In which The Gay Recluse rebrands and retires.

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In the effort to be less ‘gay’ and less ‘reclusive,’ I’m ‘rebranding’ with a new blog written by ‘Matthew Gallaway’, which not coincidentally is the name I’ve used for my novel The Metropolis Case, which will most likely publish at some point in 2k10. I hope you’ll join me there! Please let me know if you love/hate the new design, or if you have any technical difficulties with feeds/subscriptions/linkage. Hope to see u soon — miss u! xoxo TGR


On Spring Break

22Mar09

In which The Gay Recluse goes on a trip.

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I’m going away for a few days/weeks/months. Hope you have a beautiful spring (via the mythical Helibores)! xoxo TGR


In which The Gay Recluse becomes increasingly obsessed with the George Washington Bridge.

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For the past ___ years, I’ve been neglecting my guitars and amplifiers; for example, I stored my ‘blackface’ 1960s Fender Princeton Reverb at my friend John’s house, and everything else sat in the forgotten recesses of closets, which is not exactly the best thing for intonation (in the case of the guitars) and — for some reason in the case of the amps — reverb, which was shot on both. After the long, slow and oddly painful (via ‘learning to be an adult’) denoument of my old band Saturnine, I wasn’t sure that I would ever really want to play any of them again; they seemed to represent a feckless quality to my youth that had left me careening from one pursuit to the next, without ever really considering whether I had sufficient skill/talent/devotion to ‘make a living’ at any of them; at the same time, the idea of doing anything ‘as a hobby’ seemed ‘too mainstream,’ and so I ended up taking jobs that in most cases could not qualify as the foundation to any kind of traditional career, e.g., I sold lens-cleaning fluid, I watered plants, I worked at a record store, and — most humiliating — I ‘temped’ at law firms where my former classmates were a$$ociate$.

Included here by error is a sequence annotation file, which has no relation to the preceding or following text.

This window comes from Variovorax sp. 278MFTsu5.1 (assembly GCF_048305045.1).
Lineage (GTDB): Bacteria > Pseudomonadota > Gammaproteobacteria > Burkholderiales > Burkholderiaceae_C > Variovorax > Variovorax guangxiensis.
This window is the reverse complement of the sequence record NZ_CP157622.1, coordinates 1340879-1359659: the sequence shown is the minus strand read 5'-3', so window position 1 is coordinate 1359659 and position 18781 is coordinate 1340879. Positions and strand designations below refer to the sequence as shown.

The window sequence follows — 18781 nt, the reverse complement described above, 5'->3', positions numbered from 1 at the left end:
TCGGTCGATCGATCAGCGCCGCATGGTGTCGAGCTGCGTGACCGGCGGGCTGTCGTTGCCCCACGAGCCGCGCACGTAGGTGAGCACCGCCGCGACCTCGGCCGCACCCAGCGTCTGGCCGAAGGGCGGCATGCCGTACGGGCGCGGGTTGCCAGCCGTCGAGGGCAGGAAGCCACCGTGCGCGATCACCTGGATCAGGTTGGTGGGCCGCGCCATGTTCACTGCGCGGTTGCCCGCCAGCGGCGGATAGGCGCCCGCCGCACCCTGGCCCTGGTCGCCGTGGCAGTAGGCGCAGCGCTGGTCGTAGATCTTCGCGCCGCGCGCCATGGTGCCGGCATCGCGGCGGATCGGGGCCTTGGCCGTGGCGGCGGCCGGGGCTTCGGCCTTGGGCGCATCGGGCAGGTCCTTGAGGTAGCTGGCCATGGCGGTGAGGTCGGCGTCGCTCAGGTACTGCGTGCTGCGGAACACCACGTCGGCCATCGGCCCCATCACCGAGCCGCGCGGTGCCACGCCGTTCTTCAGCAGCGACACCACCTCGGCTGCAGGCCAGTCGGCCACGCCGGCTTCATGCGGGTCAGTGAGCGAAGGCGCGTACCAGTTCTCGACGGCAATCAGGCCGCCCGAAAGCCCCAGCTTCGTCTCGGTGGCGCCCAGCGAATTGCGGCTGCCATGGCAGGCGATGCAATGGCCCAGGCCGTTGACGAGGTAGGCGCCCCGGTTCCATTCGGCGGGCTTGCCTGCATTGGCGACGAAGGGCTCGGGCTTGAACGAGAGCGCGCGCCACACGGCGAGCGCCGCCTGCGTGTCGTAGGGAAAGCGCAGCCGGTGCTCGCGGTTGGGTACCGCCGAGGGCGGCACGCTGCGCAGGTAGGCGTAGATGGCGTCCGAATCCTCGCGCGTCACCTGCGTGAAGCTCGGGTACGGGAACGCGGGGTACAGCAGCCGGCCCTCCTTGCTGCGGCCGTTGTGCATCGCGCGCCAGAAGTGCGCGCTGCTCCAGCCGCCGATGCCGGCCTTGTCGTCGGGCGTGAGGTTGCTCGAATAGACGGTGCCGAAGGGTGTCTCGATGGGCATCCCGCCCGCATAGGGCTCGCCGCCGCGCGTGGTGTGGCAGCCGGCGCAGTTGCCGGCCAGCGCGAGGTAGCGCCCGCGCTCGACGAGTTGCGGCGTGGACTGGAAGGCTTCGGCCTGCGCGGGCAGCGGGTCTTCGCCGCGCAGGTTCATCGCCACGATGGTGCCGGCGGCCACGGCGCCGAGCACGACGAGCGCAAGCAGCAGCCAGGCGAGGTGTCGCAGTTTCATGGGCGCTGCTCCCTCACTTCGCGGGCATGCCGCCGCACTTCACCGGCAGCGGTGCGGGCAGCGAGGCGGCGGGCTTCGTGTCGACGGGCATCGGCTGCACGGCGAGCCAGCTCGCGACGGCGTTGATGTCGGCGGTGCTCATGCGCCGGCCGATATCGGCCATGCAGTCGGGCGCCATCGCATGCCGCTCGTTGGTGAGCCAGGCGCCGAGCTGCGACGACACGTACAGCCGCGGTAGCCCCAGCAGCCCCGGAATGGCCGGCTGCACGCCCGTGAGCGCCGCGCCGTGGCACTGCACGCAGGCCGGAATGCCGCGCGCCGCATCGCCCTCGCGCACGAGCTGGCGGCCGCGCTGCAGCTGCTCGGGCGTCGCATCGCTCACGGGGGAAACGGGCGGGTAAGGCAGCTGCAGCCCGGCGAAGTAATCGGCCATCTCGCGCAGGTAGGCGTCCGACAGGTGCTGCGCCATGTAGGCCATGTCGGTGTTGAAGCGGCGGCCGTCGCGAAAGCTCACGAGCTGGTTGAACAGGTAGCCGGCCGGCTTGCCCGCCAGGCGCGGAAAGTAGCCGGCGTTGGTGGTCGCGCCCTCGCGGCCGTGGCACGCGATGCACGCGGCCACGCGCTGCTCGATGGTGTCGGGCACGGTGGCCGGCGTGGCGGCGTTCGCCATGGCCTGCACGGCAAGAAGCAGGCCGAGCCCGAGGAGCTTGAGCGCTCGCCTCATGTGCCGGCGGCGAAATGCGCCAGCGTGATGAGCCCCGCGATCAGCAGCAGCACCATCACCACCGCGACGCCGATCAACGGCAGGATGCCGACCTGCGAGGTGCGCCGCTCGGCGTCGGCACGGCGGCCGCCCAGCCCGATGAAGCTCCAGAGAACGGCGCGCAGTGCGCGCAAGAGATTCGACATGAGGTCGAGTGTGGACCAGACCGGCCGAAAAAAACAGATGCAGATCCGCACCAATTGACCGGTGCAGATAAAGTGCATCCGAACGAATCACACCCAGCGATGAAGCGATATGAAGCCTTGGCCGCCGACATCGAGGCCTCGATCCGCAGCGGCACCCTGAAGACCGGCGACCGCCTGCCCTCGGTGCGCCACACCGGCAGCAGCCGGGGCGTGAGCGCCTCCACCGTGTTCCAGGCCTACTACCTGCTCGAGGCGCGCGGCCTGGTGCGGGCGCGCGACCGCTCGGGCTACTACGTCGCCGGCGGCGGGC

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In retrospect, of course, all of this can be understood to represent a desire to fuck/buck/rebel against tradition without acknowledging the most obvious way in which I would never be traditional, i.e., the state of being gay/vext/non-heterosexual. This is also why when I see movies about wayward youths who have trouble ‘settling down,’ I tend to project my own past and conclude that he/she must be gay/vext/non-heterosexual, although I’ve learned to be somewhat more delicate in phrasing this opinion (if I phrase it at all) via all sorts of disclaimers, after being told quite vehemently on numerous occasions that ‘not every1 is geigh, u know.’ (To which I always respond with a smile and a nod and an unstated mental rebuttal: ‘that’s what u think.’)

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But since subsequently working in a corporate office for almost 1000 years (via the evaporating publishing biz) and experiencing the true weight of ‘fiscal responsibily’ (via lawsuits and Manhattan real estate); I not only became more resigned to the idea that I would never be ‘Steve Malkmus,’ it was a thought that seemed vaguely disturbing and repellent to me, not unlike the way I think of myself as having ‘tried to date girls.’ But as much as I once tended to disavow the past completely, it has more recently occurred to me — via iTunes — that it was not a complete lie; I still genuinely love/admire much of the music from that period of my life — even if it’s not ‘geigh’ like Britney/Madonna/Cher/Coldplay — and moreover there was still a certain satisfaction to be found in writing/recording songs — via Apple Macbook — even if I no longer have a band with which to take them ‘on tour’ and play them to a thousand ghosts in as many empty rooms.